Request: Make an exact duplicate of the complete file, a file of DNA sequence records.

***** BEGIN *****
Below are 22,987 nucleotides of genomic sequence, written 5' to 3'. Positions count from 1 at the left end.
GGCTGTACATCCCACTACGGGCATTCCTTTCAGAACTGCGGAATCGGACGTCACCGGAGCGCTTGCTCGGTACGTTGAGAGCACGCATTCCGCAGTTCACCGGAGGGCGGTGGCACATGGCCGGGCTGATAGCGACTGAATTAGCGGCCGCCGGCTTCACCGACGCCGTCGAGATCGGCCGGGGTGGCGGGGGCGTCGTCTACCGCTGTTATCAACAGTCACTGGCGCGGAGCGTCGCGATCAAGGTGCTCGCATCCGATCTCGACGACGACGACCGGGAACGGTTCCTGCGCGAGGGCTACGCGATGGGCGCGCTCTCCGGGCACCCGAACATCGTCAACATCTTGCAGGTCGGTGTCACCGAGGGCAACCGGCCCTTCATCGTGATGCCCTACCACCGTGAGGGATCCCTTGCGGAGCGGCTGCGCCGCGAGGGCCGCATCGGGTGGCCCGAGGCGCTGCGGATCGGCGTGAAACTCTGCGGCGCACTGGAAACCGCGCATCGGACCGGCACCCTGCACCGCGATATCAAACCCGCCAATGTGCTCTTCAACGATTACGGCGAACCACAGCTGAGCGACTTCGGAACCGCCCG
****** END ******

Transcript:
Below are 22,987 nucleotides of genomic sequence, written 5' to 3'. Positions count from 1 at the left end.
GGCTGTACATCCCACTACGGGCATTCCTTTCAGAACTGCGGAATCGGACGTCACCGGAGCGCTTGCTCGGTACGTTGAGAGCACGCATTCCGCAGTTCACCGGAGGGCGGTGGCACATGGCCGGGCTGATAGCGACTGAATTAGCGGCCGCCGGCTTCACCGACGCCGTCGAGATCGGCCGGGGTGGCGGGGGCGTCGTCTACCGCTGTTATCAACAGTCACTGGCGCGGAGCGTCGCGATCAAGGTGCTCGCATCCGATCTCGACGACGACGACCGGGAACGGTTCCTGCGCGAGGGCTACGCGATGGGCGCGCTCTCCGGGCACCCGAACATCGTCAACATCTTGCAGGTCGGTGTCACCGAGGGCAACCGGCCCTTCATCGTGATGCCCTACCACCGTGAGGGATCCCTTGCGGAGCGGCTGCGCCGCGAGGGCCGCATCGGGTGGCCCGAGGCGCTGCGGATCGGCGTGAAACTCTGCGGCGCACTGGAAACCGCGCATCGGACCGGCACCCTGCACCGCGATATCAAACCCGCCAATGTGCTCTTCAACGATTACGGCGAACCACAGCTGAGCGACTTCGGAACCGCCCG